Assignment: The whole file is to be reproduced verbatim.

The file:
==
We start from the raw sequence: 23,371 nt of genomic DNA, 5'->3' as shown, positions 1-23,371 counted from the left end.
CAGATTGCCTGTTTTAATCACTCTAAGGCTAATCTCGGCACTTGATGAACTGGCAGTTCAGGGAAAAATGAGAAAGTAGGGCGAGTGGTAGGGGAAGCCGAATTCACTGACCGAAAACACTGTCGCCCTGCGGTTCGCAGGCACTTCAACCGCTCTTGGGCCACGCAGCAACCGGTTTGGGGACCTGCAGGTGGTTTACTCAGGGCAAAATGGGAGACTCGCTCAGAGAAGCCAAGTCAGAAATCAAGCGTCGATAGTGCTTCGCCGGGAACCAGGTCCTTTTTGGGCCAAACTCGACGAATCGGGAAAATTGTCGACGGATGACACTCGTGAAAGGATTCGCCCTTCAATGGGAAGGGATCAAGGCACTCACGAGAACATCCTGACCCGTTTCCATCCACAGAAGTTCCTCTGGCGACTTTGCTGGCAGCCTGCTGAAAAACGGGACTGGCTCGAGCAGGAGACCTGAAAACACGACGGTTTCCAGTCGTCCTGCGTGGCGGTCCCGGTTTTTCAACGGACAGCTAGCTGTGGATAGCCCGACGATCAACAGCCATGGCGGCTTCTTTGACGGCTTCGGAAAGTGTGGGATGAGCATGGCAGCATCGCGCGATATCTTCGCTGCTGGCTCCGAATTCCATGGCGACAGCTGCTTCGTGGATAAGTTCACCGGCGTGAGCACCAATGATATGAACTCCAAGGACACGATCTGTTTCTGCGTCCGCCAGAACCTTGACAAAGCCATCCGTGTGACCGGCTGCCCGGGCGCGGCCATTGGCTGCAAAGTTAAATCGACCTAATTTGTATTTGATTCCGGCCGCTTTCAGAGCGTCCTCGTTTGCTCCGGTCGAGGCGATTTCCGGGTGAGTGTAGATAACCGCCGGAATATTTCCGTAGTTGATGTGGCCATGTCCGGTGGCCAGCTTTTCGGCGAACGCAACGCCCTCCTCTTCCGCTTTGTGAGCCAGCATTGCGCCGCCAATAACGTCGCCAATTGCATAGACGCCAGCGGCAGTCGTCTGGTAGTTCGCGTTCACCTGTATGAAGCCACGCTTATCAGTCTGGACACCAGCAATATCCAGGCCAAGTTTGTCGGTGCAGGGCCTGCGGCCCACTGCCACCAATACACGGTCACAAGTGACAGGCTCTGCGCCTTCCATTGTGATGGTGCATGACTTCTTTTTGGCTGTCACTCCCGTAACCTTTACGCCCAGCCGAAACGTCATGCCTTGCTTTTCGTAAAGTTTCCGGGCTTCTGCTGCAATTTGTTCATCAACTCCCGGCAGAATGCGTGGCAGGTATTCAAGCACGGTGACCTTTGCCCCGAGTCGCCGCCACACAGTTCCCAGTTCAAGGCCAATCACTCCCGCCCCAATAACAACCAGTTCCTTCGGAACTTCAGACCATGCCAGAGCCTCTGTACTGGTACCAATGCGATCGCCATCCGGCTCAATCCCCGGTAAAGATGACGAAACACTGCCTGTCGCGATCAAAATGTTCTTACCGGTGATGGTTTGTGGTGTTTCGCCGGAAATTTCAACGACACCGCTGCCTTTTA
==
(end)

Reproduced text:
We start from the raw sequence: 23,371 nt of genomic DNA, 5'->3' as shown, positions 1-23,371 counted from the left end.
CAGATTGCCTGTTTTAATCACTCTAAGGCTAATCTCGGCACTTGATGAACTGGCAGTTCAGGGAAAAATGAGAAAGTAGGGCGAGTGGTAGGGGAAGCCGAATTCACTGACCGAAAACACTGTCGCCCTGCGGTTCGCAGGCACTTCAACCGCTCTTGGGCCACGCAGCAACCGGTTTGGGGACCTGCAGGTGGTTTACTCAGGGCAAAATGGGAGACTCGCTCAGAGAAGCCAAGTCAGAAATCAAGCGTCGATAGTGCTTCGCCGGGAACCAGGTCCTTTTTGGGCCAAACTCGACGAATCGGGAAAATTGTCGACGGATGACACTCGTGAAAGGATTCGCCCTTCAATGGGAAGGGATCAAGGCACTCACGAGAACATCCTGACCCGTTTCCATCCACAGAAGTTCCTCTGGCGACTTTGCTGGCAGCCTGCTGAAAAACGGGACTGGCTCGAGCAGGAGACCTGAAAACACGACGGTTTCCAGTCGTCCTGCGTGGCGGTCCCGGTTTTTCAACGGACAGCTAGCTGTGGATAGCCCGACGATCAACAGCCATGGCGGCTTCTTTGACGGCTTCGGAAAGTGTGGGATGAGCATGGCAGCATCGCGCGATATCTTCGCTGCTGGCTCCGAATTCCATGGCGACAGCTGCTTCGTGGATAAGTTCACCGGCGTGAGCACCAATGATATGAACTCCAAGGACACGATCTGTTTCTGCGTCCGCCAGAACCTTGACAAAGCCATCCGTGTGACCGGCTGCCCGGGCGCGGCCATTGGCTGCAAAGTTAAATCGACCTAATTTGTATTTGATTCCGGCCGCTTTCAGAGCGTCCTCGTTTGCTCCGGTCGAGGCGATTTCCGGGTGAGTGTAGATAACCGCCGGAATATTTCCGTAGTTGATGTGGCCATGTCCGGTGGCCAGCTTTTCGGCGAACGCAACGCCCTCCTCTTCCGCTTTGTGAGCCAGCATTGCGCCGCCAATAACGTCGCCAATTGCATAGACGCCAGCGGCAGTCGTCTGGTAGTTCGCGTTCACCTGTATGAAGCCACGCTTATCAGTCTGGACACCAGCAATATCCAGGCCAAGTTTGTCGGTGCAGGGCCTGCGGCCCACTGCCACCAATACACGGTCACAAGTGACAGGCTCTGCGCCTTCCATTGTGATGGTGCATGACTTCTTTTTGGCTGTCACTCCCGTAACCTTTACGCCCAGCCGAAACGTCATGCCTTGCTTTTCGTAAAGTTTCCGGGCTTCTGCTGCAATTTGTTCATCAACTCCCGGCAGAATGCGTGGCAGGTATTCAAGCACGGTGACCTTTGCCCCGAGTCGCCGCCACACAGTTCCCAGTTCAAGGCCAATCACTCCCGCCCCAATAACAACCAGTTCCTTCGGAACTTCAGACCATGCCAGAGCCTCTGTACTGGTACCAATGCGATCGCCATCCGGCTCAATCCCCGGTAAAGATGACGAAACACTGCCTGTCGCGATCAAAATGTTCTTACCGGTGATGGTTTGTGGTGTTTCGCCGGAAATTTCAACGACACCGCTGCCTTTTA